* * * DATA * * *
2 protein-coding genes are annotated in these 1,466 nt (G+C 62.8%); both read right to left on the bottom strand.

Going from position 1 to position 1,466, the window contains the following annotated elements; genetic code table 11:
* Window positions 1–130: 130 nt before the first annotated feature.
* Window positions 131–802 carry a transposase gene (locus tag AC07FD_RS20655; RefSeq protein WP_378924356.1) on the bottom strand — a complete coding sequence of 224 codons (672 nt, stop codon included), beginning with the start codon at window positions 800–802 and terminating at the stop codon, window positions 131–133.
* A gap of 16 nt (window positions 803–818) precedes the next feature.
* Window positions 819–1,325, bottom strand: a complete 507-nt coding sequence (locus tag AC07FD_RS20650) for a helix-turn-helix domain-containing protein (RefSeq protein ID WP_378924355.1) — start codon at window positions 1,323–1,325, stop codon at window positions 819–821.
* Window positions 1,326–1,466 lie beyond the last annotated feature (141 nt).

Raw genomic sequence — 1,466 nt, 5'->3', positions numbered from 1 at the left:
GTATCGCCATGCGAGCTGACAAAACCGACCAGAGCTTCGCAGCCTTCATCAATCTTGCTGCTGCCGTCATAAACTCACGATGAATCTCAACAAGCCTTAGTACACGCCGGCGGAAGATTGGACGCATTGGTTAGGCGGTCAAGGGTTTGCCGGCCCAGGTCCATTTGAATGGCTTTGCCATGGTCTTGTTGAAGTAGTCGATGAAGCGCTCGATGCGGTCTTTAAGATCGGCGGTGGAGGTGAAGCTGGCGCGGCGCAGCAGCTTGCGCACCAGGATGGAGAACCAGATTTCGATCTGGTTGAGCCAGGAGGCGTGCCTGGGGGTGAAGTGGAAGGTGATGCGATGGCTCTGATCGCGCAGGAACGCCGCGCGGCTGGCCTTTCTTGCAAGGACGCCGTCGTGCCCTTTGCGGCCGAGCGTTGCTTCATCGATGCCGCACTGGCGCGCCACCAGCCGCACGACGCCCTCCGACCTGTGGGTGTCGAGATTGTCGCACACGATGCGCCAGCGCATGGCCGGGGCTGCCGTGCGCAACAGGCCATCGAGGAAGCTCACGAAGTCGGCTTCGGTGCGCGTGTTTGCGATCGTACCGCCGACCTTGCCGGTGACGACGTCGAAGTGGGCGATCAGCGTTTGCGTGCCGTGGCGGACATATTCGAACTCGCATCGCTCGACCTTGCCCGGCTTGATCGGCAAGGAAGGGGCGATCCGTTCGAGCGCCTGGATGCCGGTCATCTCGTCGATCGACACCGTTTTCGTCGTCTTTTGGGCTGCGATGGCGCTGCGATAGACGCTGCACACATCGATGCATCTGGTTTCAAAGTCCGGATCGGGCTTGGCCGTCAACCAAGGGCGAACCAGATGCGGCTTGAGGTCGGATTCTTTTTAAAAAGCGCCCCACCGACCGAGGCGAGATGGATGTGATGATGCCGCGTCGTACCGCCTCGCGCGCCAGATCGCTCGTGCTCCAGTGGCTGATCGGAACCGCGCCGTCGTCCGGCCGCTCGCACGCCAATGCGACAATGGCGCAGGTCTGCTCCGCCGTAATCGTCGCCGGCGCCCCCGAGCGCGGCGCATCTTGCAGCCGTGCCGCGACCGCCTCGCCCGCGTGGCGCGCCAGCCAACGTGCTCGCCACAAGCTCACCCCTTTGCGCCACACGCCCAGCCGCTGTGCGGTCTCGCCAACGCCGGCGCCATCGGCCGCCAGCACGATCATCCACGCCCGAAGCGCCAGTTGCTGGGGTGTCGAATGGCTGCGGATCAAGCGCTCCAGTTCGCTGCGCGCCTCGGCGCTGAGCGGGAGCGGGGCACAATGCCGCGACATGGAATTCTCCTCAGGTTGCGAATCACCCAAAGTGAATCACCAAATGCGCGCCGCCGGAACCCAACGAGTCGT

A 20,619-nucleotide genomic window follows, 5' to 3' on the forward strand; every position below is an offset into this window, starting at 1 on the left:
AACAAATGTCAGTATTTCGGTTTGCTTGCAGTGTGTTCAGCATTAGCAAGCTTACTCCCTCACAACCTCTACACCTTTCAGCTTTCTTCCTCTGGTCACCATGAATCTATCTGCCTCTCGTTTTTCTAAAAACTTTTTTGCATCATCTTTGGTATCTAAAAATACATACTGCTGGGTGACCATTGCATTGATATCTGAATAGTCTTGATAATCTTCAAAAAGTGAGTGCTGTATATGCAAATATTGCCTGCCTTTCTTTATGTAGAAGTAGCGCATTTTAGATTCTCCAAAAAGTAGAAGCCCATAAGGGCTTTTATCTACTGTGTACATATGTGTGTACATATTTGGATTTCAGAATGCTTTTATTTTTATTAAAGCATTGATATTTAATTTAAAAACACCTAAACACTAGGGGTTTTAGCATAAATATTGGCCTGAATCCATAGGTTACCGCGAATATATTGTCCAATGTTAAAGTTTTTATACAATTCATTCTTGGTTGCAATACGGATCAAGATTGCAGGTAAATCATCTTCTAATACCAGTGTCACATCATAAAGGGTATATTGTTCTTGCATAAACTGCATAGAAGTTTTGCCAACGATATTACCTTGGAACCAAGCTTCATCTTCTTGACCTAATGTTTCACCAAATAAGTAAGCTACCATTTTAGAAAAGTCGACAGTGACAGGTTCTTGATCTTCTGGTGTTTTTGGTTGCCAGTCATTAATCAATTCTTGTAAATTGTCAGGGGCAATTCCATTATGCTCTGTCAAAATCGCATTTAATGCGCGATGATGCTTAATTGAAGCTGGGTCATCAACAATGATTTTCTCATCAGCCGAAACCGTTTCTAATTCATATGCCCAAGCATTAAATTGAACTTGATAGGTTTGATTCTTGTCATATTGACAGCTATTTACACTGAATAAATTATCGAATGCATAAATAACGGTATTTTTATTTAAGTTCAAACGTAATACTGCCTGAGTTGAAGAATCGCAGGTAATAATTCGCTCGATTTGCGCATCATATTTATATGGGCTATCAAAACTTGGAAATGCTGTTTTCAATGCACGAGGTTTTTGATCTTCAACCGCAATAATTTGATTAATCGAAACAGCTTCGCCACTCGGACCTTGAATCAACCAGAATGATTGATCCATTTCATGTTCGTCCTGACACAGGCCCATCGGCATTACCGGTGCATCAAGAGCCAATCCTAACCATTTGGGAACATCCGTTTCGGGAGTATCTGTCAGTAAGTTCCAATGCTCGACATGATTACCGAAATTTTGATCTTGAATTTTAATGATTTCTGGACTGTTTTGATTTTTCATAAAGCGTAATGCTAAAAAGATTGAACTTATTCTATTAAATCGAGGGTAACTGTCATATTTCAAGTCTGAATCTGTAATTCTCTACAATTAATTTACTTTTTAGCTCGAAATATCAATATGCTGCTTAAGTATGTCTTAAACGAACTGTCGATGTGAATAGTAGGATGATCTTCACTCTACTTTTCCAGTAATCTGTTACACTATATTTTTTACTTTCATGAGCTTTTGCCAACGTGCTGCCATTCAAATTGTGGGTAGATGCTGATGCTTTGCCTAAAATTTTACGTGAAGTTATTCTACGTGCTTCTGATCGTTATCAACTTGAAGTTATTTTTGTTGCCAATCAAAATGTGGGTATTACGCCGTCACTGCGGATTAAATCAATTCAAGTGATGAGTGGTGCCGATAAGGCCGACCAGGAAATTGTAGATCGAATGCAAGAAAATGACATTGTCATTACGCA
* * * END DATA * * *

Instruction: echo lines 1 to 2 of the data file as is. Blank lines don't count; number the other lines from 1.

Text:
2 protein-coding genes are annotated in these 1,466 nt (G+C 62.8%); both read right to left on the bottom strand.

Going from position 1 to position 1,466, the window contains the following annotated elements; genetic code table 11: